Sarcomere dynamics and contraction‐induced injury to maximally activated single muscle fibres from soleus muscles of rats.

Sarcomere dynamics and contraction‐induced injury to maximally activated single muscle fibres... 1. The focal nature of contraction‐induced injury to skeletal muscle fibres may arise from heterogeneities in sarcomere length that develop during contractions. We tested the hypothesis that when a maximally activated single permeabilized fibre segment is stretched and a deficit in maximum isometric force (force deficit) is produced, the regions of sarcomeres with the longest lengths of prior to the stretch contain the majority of the damaged sarcomeres when the fibre is returned to optimum length (Lo) after the stretch. 2. Single fibre segments (n = 16) were obtained from soleus muscles of rats. Average sarcomere length at five discrete positions along the length of each fibre was determined by lateral deflection of a diode laser spot. Diffraction patterns were obtained while fibres were relaxed and immediately before, during and after a single stretch of 40% strain relative to Lo. Following the stretch, the regions of each fibre that potentially contained damaged sarcomeres were identified by an increased scatter of the first‐order diffraction patterns. The damage was confirmed by light and electron microscopy. 3. While single fibre segments were in relaxing solution, the mean value for all of the average sarcomere lengths sampled (n = 80) was 2.53 +/‐ 0.01 microns (range, 2.40‐2.68 microns). During the maximum isometric contraction before each stretch, the mean sarcomere length decreased to 2.42 +/‐ 0.02 microns and the range increased to 2.12‐3.01 microns. 4. During the stretch of 40% strain, all regions of sarcomeres were stretched onto the descending limb of the length‐force curve, but sarcomere lengthening was non‐uniform. After the stretch, when the maximally activated fibres were returned to Lo, the force deficit was 10 +/‐ 1%. Microscopic evaluation confirmed that the regions with the longest sarcomere lengths before the stretch contained the majority of the damaged sarcomeres after the stretch. We conclude that when heterogeneities in sarcomere length develop in single permeabilized fibre segments during a maximum isometric contraction, the sarcomeres in the regions with the longest lengths are the most susceptible to contraction‐induced injury. http://www.deepdyve.com/assets/images/DeepDyve-Logo-lg.png The Journal of Physiology Wiley

Sarcomere dynamics and contraction‐induced injury to maximally activated single muscle fibres from soleus muscles of rats.

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Publisher
Wiley
Copyright
© 2014 The Physiological Society
ISSN
0022-3751
eISSN
1469-7793
DOI
10.1113/jphysiol.1997.sp022038
Publisher site
See Article on Publisher Site

Abstract

1. The focal nature of contraction‐induced injury to skeletal muscle fibres may arise from heterogeneities in sarcomere length that develop during contractions. We tested the hypothesis that when a maximally activated single permeabilized fibre segment is stretched and a deficit in maximum isometric force (force deficit) is produced, the regions of sarcomeres with the longest lengths of prior to the stretch contain the majority of the damaged sarcomeres when the fibre is returned to optimum length (Lo) after the stretch. 2. Single fibre segments (n = 16) were obtained from soleus muscles of rats. Average sarcomere length at five discrete positions along the length of each fibre was determined by lateral deflection of a diode laser spot. Diffraction patterns were obtained while fibres were relaxed and immediately before, during and after a single stretch of 40% strain relative to Lo. Following the stretch, the regions of each fibre that potentially contained damaged sarcomeres were identified by an increased scatter of the first‐order diffraction patterns. The damage was confirmed by light and electron microscopy. 3. While single fibre segments were in relaxing solution, the mean value for all of the average sarcomere lengths sampled (n = 80) was 2.53 +/‐ 0.01 microns (range, 2.40‐2.68 microns). During the maximum isometric contraction before each stretch, the mean sarcomere length decreased to 2.42 +/‐ 0.02 microns and the range increased to 2.12‐3.01 microns. 4. During the stretch of 40% strain, all regions of sarcomeres were stretched onto the descending limb of the length‐force curve, but sarcomere lengthening was non‐uniform. After the stretch, when the maximally activated fibres were returned to Lo, the force deficit was 10 +/‐ 1%. Microscopic evaluation confirmed that the regions with the longest sarcomere lengths before the stretch contained the majority of the damaged sarcomeres after the stretch. We conclude that when heterogeneities in sarcomere length develop in single permeabilized fibre segments during a maximum isometric contraction, the sarcomeres in the regions with the longest lengths are the most susceptible to contraction‐induced injury.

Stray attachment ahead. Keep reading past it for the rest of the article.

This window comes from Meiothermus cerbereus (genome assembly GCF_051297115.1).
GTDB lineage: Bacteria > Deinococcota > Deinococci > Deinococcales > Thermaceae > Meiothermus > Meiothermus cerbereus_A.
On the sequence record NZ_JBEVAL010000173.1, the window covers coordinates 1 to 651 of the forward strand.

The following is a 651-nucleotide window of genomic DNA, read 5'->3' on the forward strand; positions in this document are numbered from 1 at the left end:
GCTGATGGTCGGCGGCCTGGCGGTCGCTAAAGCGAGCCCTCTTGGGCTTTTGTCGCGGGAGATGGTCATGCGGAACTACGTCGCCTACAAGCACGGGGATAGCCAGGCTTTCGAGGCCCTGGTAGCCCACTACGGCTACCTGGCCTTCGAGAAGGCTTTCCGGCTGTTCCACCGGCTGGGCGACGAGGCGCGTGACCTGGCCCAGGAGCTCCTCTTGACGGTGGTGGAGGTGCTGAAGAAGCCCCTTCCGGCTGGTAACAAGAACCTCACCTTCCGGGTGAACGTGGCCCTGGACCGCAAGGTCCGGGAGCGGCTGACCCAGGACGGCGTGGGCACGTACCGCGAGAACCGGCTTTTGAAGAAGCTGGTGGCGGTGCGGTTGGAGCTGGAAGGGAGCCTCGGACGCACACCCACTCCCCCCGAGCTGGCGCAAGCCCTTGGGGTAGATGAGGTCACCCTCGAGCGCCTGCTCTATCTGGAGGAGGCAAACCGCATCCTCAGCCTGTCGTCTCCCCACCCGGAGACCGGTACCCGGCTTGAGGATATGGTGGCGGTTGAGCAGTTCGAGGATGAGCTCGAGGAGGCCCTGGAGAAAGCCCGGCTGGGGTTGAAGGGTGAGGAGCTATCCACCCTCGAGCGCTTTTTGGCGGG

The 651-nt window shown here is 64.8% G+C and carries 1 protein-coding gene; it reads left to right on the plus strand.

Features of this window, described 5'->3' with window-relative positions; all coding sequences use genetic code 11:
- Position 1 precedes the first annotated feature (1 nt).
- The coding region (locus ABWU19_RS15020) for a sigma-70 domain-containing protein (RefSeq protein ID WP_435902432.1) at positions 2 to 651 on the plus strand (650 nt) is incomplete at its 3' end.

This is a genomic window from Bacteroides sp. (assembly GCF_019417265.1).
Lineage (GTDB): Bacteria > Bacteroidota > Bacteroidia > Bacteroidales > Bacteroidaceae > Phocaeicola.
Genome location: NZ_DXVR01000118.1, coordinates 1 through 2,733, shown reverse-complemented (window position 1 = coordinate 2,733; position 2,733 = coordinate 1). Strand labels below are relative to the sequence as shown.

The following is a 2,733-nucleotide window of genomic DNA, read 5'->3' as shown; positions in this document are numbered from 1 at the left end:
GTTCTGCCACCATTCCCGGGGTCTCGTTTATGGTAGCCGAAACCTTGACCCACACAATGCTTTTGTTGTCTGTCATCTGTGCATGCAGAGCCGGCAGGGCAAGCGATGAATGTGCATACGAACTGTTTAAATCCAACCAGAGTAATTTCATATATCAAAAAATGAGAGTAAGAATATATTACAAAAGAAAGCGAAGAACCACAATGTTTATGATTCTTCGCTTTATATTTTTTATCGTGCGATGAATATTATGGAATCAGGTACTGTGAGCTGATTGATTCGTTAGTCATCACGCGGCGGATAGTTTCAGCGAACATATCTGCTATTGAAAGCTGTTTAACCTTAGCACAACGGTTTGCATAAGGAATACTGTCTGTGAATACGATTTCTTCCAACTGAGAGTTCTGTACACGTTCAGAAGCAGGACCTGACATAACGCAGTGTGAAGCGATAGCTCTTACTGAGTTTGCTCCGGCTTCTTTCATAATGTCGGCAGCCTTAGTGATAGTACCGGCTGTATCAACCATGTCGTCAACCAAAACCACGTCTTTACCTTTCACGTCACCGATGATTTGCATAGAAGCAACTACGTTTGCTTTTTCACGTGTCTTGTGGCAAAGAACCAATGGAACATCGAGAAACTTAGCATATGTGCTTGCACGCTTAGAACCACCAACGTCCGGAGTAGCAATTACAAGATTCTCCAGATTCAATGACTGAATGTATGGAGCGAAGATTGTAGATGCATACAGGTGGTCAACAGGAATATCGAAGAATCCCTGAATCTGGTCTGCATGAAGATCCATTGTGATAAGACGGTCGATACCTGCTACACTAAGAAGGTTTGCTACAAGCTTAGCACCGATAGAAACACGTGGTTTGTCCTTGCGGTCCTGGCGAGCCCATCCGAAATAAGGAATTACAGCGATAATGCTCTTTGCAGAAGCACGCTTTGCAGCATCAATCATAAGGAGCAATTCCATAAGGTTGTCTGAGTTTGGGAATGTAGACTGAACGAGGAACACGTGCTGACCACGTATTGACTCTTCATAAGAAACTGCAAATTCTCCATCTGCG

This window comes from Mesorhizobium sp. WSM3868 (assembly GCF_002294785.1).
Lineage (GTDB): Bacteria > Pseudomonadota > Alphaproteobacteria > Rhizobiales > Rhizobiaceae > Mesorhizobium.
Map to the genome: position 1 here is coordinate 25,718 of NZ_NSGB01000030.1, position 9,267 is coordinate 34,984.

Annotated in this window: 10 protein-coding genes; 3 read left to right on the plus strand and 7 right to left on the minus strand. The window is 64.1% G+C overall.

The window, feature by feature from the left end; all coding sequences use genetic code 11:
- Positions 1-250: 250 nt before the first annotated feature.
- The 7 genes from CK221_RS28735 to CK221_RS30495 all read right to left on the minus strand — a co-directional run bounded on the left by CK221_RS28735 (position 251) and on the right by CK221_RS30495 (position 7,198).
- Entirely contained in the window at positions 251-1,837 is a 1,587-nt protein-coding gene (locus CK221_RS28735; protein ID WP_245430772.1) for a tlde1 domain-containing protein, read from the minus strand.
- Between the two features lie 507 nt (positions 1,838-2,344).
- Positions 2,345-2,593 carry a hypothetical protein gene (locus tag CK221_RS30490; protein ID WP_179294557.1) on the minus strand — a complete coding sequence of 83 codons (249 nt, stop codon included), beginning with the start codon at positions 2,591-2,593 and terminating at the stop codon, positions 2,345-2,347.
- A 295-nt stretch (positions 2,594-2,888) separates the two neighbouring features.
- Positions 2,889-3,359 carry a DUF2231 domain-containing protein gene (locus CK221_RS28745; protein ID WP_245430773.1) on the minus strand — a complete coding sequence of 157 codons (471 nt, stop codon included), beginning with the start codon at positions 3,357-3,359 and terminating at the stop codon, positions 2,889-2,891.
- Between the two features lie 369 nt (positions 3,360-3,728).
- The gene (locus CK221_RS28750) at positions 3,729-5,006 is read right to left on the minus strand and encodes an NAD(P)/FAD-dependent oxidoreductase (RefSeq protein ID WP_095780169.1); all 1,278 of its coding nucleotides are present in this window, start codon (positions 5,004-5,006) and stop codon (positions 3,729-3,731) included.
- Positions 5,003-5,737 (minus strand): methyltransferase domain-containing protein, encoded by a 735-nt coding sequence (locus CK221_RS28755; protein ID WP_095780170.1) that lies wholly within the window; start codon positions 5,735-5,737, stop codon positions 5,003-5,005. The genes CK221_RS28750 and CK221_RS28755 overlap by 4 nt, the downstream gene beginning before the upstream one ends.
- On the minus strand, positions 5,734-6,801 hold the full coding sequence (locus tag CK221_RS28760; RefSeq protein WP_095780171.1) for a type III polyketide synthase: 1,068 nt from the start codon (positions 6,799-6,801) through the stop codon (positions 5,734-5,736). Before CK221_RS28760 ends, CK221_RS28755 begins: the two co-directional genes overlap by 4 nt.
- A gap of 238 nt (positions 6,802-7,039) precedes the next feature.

Journal

The Journal of PhysiologyWiley

Published: Apr 15, 1997

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